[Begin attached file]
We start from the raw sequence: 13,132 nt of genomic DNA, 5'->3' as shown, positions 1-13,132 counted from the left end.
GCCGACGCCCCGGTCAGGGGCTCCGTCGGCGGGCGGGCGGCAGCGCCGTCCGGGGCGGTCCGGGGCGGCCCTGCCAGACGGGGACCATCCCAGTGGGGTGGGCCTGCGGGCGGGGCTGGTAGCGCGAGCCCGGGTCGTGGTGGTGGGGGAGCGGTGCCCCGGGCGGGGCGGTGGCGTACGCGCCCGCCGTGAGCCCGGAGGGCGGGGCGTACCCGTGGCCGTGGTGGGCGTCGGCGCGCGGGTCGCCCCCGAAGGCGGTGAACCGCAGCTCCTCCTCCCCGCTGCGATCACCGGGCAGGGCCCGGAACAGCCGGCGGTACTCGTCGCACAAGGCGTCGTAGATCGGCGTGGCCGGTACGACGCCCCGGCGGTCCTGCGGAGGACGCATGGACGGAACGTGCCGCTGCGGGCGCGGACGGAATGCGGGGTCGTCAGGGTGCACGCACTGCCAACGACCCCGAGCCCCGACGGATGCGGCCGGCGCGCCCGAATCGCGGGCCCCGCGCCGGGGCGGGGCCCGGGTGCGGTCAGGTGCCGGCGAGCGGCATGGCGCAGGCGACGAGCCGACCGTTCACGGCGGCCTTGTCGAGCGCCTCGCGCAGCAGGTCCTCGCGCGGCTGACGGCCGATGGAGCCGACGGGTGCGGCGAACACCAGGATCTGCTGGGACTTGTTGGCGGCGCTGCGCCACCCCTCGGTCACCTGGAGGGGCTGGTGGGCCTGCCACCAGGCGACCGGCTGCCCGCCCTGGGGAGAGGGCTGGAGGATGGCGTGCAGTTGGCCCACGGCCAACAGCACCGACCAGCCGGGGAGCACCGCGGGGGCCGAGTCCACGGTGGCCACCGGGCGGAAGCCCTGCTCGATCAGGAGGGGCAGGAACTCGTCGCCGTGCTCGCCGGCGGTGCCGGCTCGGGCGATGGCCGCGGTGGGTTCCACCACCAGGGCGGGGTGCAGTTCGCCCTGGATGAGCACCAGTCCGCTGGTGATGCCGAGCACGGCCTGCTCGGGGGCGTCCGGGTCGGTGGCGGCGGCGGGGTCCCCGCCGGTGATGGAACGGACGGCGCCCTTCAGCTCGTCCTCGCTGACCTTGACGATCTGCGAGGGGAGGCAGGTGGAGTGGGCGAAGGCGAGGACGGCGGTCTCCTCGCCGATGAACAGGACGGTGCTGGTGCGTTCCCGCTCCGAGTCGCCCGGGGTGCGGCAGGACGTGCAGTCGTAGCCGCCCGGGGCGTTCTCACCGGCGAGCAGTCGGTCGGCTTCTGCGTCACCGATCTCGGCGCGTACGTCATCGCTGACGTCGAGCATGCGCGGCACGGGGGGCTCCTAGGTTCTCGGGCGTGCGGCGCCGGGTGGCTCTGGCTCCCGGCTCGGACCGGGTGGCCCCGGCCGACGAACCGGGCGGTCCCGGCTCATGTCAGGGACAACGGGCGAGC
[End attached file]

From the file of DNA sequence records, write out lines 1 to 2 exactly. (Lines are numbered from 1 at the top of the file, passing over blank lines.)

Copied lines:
We start from the raw sequence: 13,132 nt of genomic DNA, 5'->3' as shown, positions 1-13,132 counted from the left end.
GCCGACGCCCCGGTCAGGGGCTCCGTCGGCGGGCGGGCGGCAGCGCCGTCCGGGGCGGTCCGGGGCGGCCCTGCCAGACGGGGACCATCCCAGTGGGGTGGGCCTGCGGGCGGGGCTGGTAGCGCGAGCCCGGGTCGTGGTGGTGGGGGAGCGGTGCCCCGGGCGGGGCGGTGGCGTACGCGCCCGCCGTGAGCCCGGAGGGCGGGGCGTACCCGTGGCCGTGGTGGGCGTCGGCGCGCGGGTCGCCCCCGAAGGCGGTGAACCGCAGCTCCTCCTCCCCGCTGCGATCACCGGGCAGGGCCCGGAACAGCCGGCGGTACTCGTCGCACAAGGCGTCGTAGATCGGCGTGGCCGGTACGACGCCCCGGCGGTCCTGCGGAGGACGCATGGACGGAACGTGCCGCTGCGGGCGCGGACGGAATGCGGGGTCGTCAGGGTGCACGCACTGCCAACGACCCCGAGCCCCGACGGATGCGGCCGGCGCGCCCGAATCGCGGGCCCCGCGCCGGGGCGGGGCCCGGGTGCGGTCAGGTGCCGGCGAGCGGCATGGCGCAGGCGACGAGCCGACCGTTCACGGCGGCCTTGTCGAGCGCCTCGCGCAGCAGGTCCTCGCGCGGCTGACGGCCGATGGAGCCGACGGGTGCGGCGAACACCAGGATCTGCTGGGACTTGTTGGCGGCGCTGCGCCACCCCTCGGTCACCTGGAGGGGCTGGTGGGCCTGCCACCAGGCGACCGGCTGCCCGCCCTGGGGAGAGGGCTGGAGGATGGCGTGCAGTTGGCCCACGGCCAACAGCACCGACCAGCCGGGGAGCACCGCGGGGGCCGAGTCCACGGTGGCCACCGGGCGGAAGCCCTGCTCGATCAGGAGGGGCAGGAACTCGTCGCCGTGCTCGCCGGCGGTGCCGGCTCGGGCGATGGCCGCGGTGGGTTCCACCACCAGGGCGGGGTGCAGTTCGCCCTGGATGAGCACCAGTCCGCTGGTGATGCCGAGCACGGCCTGCTCGGGGGCGTCCGGGTCGGTGGCGGCGGCGGGGTCCCCGCCGGTGATGGAACGGACGGCGCCCTTCAGCTCGTCCTCGCTGACCTTGACGATCTGCGAGGGGAGGCAGGTGGAGTGGGCGAAGGCGAGGACGGCGGTCTCCTCGCCGATGAACAGGACGGTGCTGGTGCGTTCCCGCTCCGAGTCGCCCGGGGTGCGGCAGGACGTGCAGTCGTAGCCGCCCGGGGCGTTCTCACCGGCGAGCAGTCGGTCGGCTTCTGCGTCACCGATCTCGGCGCGTACGTCATCGCTGACGTCGAGCATGCGCGGCACGGGGGGCTCCTAGGTTCTCGGGCGTGCGGCGCCGGGTGGCTCTGGCTCCCGGCTCGGACCGGGTGGCCCCGGCCGACGAACCGGGCGGTCCCGGCTCATGTCAGGGACAACGGGCGAGC